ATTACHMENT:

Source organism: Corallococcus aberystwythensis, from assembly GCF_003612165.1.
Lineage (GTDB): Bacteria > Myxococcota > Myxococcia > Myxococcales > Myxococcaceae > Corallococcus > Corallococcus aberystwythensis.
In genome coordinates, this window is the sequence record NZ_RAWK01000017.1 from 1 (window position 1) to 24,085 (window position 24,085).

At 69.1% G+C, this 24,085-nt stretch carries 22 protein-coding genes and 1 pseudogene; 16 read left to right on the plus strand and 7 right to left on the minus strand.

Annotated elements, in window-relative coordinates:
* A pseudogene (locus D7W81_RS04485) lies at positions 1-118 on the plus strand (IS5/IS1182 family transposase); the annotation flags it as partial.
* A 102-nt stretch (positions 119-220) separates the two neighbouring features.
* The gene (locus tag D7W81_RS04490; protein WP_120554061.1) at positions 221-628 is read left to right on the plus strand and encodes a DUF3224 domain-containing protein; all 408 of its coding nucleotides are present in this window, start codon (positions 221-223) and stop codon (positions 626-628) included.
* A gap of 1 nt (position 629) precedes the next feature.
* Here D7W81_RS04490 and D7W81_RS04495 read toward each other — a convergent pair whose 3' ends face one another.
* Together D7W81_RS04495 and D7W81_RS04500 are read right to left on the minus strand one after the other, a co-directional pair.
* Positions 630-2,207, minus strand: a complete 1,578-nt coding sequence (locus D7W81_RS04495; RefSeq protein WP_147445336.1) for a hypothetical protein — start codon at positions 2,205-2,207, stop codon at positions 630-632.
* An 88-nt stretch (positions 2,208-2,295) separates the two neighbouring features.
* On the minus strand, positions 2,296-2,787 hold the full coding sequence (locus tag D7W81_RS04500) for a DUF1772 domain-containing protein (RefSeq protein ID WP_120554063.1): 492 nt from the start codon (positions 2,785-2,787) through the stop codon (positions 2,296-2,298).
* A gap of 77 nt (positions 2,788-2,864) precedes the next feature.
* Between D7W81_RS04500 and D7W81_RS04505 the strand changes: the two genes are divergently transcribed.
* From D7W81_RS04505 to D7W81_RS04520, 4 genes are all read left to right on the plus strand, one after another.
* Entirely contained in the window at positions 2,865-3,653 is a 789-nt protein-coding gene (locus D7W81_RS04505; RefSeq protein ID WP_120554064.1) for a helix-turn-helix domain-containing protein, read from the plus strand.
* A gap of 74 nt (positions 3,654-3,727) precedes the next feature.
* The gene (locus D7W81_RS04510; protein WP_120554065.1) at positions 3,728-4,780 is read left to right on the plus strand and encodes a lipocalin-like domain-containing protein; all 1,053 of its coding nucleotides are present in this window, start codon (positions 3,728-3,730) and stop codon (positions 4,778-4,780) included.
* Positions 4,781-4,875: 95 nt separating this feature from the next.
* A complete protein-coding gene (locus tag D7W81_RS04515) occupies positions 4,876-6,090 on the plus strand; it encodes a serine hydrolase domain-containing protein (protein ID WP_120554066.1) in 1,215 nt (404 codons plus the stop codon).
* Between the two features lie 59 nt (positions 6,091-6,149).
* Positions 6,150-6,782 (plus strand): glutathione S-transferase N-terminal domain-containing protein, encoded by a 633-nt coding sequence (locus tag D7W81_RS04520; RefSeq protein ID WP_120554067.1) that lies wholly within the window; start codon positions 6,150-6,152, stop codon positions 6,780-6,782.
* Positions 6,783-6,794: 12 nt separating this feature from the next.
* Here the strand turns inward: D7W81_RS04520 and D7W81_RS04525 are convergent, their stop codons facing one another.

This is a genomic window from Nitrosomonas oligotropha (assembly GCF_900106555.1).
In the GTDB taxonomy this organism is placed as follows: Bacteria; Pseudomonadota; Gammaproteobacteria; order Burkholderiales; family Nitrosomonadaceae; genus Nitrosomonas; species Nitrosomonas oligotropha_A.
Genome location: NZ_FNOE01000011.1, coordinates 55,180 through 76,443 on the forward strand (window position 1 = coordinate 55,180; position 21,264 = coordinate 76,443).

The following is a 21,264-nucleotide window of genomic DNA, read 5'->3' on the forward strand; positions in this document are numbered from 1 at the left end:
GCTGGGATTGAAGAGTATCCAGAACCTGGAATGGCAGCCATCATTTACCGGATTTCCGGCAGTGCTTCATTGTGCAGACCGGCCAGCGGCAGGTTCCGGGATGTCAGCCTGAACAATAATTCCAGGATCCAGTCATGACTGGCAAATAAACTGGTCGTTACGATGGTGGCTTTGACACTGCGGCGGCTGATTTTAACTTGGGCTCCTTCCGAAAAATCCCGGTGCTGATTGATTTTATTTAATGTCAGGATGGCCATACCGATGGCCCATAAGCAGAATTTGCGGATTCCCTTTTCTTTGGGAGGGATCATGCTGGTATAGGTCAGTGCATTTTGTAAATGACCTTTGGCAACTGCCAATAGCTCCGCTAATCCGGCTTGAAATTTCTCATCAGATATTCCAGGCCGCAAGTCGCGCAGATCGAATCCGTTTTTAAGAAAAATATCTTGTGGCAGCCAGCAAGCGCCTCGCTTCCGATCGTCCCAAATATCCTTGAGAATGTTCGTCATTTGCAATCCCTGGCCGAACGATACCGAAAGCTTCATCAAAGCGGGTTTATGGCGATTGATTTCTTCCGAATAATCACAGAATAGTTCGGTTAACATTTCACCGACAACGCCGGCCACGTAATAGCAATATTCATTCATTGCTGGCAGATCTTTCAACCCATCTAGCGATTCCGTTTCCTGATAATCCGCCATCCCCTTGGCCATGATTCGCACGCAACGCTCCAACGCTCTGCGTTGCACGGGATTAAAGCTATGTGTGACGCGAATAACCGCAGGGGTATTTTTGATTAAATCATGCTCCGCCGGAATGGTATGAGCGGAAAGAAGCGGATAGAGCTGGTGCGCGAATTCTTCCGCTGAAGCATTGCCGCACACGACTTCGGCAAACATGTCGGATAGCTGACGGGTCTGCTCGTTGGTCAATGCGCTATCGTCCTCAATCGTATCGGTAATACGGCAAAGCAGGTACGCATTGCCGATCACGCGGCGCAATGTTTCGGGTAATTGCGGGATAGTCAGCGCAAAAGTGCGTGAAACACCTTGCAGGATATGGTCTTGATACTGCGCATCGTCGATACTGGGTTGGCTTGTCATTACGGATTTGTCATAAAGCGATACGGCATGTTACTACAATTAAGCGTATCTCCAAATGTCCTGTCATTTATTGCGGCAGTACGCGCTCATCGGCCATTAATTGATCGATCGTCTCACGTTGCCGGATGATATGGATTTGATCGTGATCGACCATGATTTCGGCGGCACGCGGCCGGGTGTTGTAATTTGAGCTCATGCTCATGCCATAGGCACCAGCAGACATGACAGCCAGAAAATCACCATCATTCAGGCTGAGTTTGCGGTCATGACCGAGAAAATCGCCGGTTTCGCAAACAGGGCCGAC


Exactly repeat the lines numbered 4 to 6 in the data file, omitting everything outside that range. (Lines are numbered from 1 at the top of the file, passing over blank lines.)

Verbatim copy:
At 69.1% G+C, this 24,085-nt stretch carries 22 protein-coding genes and 1 pseudogene; 16 read left to right on the plus strand and 7 right to left on the minus strand.

Annotated elements, in window-relative coordinates:
* A pseudogene (locus D7W81_RS04485) lies at positions 1-118 on the plus strand (IS5/IS1182 family transposase); the annotation flags it as partial.